The Tribune Democrat, Johnstown, PA


February 16, 2014

Watt’s hat trick leads Tomahawks


Coming off of Friday’s shutout victory over the Michigan Warriors, it was crucial that the Johnstown Tomahawks kept up the momentum Saturday at Cambria County War Memorial Arena.

The heated play from the Friday night between the two teams carried over into Saturday night’s game.

So did the Tomahawks’ hot play.

Johnstown did not disappoint its 2,987 fans in attendance, completing the weekend sweep with a 6-4 win over the Warriors.

“It was great,” Tomahawks coach Jason Spence said. “These are four must-have points and I’m proud of the guys for this weekend.”

The Tomahawks – after a series of saves from goaltender Alex Okicki – struck first almost 6 minutes into the game as Jordan Watt scored off of Shane Bednard and Matt Meier’s assists.

Twenty-five seconds later, the Warriors went on the power play due to Brandon Reinholtz’s penalty. It didn’t take long until  Michigan’s T.J. Stuntz got one behind Okicki to even up the score.

The Tomahawks were quick to answer the Warriors goal, with Bednard finding the back of the net less than a minute later. Meier gained his second assist of the night off of the Bednard goal.

Later into the first period, the Tomahawks struggled to keep offensive leverage, but their defensive play and goaltending held strong.

“We just go back to the basics and play defense first,” Watt said. “It’s a lot of hard work but we have to play aggressive.”

In the final minute of the period, Okicki made a beautiful save off a short-handed attempt by Michigan’s Jon Farkas to keep the Tomahawks in the lead into the end of the first.

As the second period began, the Tomahawks held their man-advantage from the Warriors’ tripping penalty. Johnstown could not capitalize however, and the penalty was killed off.

Out of the two power-play opportunities during this period, the Tomahawks struggled on both.

“We’ve been working hard on the power play for a number of weeks now,” Spence said. “We’re struggling with the possession and maintaining puck possession and getting chances produced out of it. We’re getting some chances, but we’re missing the net and not capitalizing.”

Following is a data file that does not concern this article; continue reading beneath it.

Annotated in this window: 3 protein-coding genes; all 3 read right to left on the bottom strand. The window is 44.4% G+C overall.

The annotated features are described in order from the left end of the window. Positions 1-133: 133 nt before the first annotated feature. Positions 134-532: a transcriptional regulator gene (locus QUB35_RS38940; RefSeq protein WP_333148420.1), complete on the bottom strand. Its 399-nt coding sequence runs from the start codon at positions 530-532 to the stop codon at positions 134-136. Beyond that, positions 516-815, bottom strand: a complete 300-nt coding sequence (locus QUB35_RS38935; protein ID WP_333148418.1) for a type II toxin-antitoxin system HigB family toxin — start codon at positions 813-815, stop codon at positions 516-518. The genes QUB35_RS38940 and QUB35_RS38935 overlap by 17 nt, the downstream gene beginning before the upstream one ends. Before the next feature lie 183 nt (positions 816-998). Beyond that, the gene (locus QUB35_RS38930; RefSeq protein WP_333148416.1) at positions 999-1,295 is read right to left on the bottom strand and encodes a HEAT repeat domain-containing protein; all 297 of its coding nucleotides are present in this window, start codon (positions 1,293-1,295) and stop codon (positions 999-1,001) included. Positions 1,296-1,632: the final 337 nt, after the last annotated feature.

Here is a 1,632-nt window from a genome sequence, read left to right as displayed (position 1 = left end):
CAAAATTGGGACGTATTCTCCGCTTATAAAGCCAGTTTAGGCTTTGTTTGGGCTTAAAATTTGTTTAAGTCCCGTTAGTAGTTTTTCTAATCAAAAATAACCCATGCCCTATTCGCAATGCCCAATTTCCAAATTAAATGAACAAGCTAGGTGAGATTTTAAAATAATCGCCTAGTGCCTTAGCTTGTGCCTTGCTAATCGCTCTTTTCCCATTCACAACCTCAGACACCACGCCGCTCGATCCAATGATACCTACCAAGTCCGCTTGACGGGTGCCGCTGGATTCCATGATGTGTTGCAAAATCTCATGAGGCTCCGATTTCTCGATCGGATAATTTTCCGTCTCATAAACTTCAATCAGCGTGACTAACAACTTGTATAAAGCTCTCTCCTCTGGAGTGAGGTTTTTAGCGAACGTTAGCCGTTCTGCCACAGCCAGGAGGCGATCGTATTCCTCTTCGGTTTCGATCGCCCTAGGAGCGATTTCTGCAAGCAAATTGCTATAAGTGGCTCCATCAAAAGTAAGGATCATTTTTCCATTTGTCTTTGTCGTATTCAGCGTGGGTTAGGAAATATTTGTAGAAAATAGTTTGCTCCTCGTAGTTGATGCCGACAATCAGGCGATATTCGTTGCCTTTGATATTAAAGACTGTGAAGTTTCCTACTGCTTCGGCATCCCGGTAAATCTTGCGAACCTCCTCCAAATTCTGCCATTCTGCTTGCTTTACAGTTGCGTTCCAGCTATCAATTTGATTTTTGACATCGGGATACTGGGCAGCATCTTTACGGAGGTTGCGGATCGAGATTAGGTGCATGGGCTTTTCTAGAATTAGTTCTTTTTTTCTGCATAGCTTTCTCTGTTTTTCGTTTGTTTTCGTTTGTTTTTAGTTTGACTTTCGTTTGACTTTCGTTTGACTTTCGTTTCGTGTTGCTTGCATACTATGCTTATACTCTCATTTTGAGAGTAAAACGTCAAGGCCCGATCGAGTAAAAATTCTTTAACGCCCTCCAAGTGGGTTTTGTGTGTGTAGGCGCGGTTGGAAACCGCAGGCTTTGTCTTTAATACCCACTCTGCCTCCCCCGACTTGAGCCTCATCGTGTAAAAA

Even with the lack of power-play capitalization, the Tomahawks continued to score at full strength. Tanner Barnes put one behind Michigan’s Robbie Beydoun as the puck bounced off the goaltender’s pad, broadening the team’s lead.

Farkas scored a late-period goal with less than two minutes remaining to keep the Warriors in the game.

The Tomahawks came out red hot in the final period. Six minutes in and on the power-play, Bednard went top shelf off of Meier and Barnes’ assists to give the Tomahawks a two-goal lead. Less than two minutes later, Watt wristed in his second goal of the night to make the score 5-2.

The Warriors did not go down without a fight, as they took advantage of a 5-on-3 power play.

“We got a little bit too pretty and that doesn’t really work for us,” Spence said. “We have to make sure we’re playing hard, our style of hockey. We ended up with the result we wanted but we have to be more disciplined because we took some penalties near the end of the game that certainly didn’t help us out.”

With 9:54 left in the game, Michigan’s Colin Larkin put one behind Okicki to give the Warriors new life.

A minute later, A.J. Marcinek put in another for the Warriors to make the game close with a score of 5-4.

The pressure was on for both teams into the end of the game and the Michigan Warriors pulled their goaltender to give them the extra man. The Tomahawks stayed focused and Watt took advantage of the empty net, scoring a hat-trick with 15 seconds remaining and sealing the team’s victory and sweep.

Watt noted after the game that the hat-trick “felt great but it’s better to get the sweep.”

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What is the biggest key to reducing gun violence in Johnstown?

Tackling the area's drug problem.
Controlling folks moving into city housing.
Monitoring folks in treatment centers and halfway houses.
Tougher sentencing by the court system.
More police on the streets.

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